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Bioenergietics of the bottlenose dolphin (Tursiops truncatus)
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|Title:||Bioenergietics of the bottlenose dolphin (Tursiops truncatus)|
Bioenergetics of the bottlenose dolphin (Tursiiops truncatus)
|Authors:||Magee, Michelle Coyne|
Bottlenose dolphin -- Physiology
|Abstract:||There are numerous species of marine mammals found throughout the earth's oceans and waterways. The study of marine mammal energetics is an attempt to define the flow of energy in homeotherms adapted to an aqueous environment. Their lifestyle is different than terrestrial mammals and must compensate for the challenging thermoregulatory requirements of water survival. Field studies of free-ranging animals are difficult, since continual direct observation and measurements are impossible. It is important to conduct controlled laboratory studies, from which to build a foundation of physiological principles on these mammals. The objectives of this research project were to investigate the bioenergetic scheme of the bottlenose dolphin under controlled laboratory-like conditions. Morphometric data in a large bottlenose dolphin population established an equation to predict age from length measurements in juvenile animals. The decrease in caloric intake seen with aging is in agreement with terrestrial mammals, and the importance of nutritional planning based on calories per kilogram body weight versus total calories fed was explained. Increased activity levels required increased caloric consumption, the amount being related to the degree of activity. A recently developed method to assess blubber volume using ultrasound are compared to standard measurements of body condition, weight-length ratio and condition index, and found to be a valid technique in this species. Blubber insulation was found to be more important than surface area in controlling environmental heat loss. Using stable isotopes of water, body composition, lean body mass and fat mass, were determined. An increase in fat mass, with a concurrent decrease in lean body mass, was observed in adult bottlenose dolphins, similar to terrestrial mammals. Also, consumption of a high fat diet contributed to an increase in body fat. Metabolic rates declined with age in bottlenose dolphins, and a significant increase was observed with low fat diets. Finally, the use of doubly labeled water to determine metabolic rate in free-ranging bottlenose dolphins was compared to the intake balance method and found to be an accurate technique in this species. The drawbacks of controlled laboratory trials is that, although all attempts are made to mimic diets and conditions that exist in the wild, the methods are only an approximation of wild conditions. The advantages are the ability to isolate and evaluate individual parameters and ensure adequate and timely data collection. It is essential to combine laboratory and field studies in order to elucidate the bioenergetic mechanisms and physiological adaptations of marine mammals. Although marine mammals have evolved specialized compensatory adaptations to ensure success in an aquatic environment, they follow the same general principles observed in terrestrial mammals. This research supports the concept of evolution and the relationship of all homeotherms, despite differences in ecological niches.|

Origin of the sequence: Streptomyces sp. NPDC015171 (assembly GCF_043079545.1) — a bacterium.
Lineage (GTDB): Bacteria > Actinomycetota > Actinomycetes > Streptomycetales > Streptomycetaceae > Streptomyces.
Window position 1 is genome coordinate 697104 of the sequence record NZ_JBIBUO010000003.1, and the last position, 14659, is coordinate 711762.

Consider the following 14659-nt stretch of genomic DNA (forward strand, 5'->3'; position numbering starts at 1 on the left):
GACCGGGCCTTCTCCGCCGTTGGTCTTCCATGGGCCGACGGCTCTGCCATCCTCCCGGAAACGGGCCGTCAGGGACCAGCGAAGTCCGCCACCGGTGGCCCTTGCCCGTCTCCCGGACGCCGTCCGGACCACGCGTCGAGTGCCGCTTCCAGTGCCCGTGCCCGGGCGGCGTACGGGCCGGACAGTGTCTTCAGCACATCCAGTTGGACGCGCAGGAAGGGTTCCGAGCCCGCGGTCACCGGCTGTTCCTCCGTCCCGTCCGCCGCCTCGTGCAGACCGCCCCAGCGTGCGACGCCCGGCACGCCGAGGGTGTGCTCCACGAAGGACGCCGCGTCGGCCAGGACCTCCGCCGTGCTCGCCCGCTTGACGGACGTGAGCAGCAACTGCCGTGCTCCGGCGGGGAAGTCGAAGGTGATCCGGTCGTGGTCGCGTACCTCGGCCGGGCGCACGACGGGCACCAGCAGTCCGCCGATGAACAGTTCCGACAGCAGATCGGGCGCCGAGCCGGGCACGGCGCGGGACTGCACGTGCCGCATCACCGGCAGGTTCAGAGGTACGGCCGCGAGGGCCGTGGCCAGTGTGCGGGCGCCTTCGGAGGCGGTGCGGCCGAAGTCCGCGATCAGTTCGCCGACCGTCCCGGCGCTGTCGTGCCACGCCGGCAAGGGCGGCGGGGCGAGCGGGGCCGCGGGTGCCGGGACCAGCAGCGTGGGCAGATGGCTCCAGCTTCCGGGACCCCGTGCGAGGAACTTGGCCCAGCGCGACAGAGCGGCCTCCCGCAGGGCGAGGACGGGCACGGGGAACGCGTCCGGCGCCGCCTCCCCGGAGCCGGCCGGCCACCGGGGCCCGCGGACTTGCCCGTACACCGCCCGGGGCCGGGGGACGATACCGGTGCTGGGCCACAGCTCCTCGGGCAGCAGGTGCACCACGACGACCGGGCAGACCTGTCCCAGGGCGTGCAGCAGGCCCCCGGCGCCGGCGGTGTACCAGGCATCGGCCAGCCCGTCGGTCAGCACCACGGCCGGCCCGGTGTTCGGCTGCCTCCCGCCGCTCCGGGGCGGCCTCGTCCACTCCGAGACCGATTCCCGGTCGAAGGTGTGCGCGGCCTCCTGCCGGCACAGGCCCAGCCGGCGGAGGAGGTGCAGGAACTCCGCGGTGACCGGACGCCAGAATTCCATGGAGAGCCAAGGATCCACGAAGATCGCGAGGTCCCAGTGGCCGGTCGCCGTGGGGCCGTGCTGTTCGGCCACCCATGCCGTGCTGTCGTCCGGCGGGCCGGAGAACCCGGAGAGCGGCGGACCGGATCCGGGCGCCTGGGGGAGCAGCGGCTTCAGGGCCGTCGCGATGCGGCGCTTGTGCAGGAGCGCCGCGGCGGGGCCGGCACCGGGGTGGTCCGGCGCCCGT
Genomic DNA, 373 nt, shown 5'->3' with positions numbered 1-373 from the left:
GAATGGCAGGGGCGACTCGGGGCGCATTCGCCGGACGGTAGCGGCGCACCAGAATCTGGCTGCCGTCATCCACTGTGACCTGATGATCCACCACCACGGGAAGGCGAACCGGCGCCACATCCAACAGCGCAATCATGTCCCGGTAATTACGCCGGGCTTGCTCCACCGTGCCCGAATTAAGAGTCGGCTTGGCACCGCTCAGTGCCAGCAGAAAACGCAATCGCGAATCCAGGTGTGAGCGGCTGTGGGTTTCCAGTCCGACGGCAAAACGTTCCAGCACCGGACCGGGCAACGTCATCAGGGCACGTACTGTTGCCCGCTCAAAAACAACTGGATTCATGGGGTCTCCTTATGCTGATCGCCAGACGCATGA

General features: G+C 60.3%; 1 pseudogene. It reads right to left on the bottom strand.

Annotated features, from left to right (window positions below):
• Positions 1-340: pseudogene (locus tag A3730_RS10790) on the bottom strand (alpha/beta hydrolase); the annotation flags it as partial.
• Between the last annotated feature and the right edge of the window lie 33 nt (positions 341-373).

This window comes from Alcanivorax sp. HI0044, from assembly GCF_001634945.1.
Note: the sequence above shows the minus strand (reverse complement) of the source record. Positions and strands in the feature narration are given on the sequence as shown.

|Description:||Title printed with error on title page: "Bioenergietics of the bottlenose dolphin (Tursiops truncatus)"|
Thesis (Ph. D.)--University of Hawaii at Manoa, 1995.
Includes bibliographical references (leaves 131-143).
xii, 143 leaves, bound 29 cm
|Rights:||All UHM dissertations and theses are protected by copyright. They may be viewed from this source for any purpose, but reproduction or distribution in any format is prohibited without written permission from the copyright owner.|
|Appears in Collections:||
Ph.D. - Biomedical Sciences (Physiology)|
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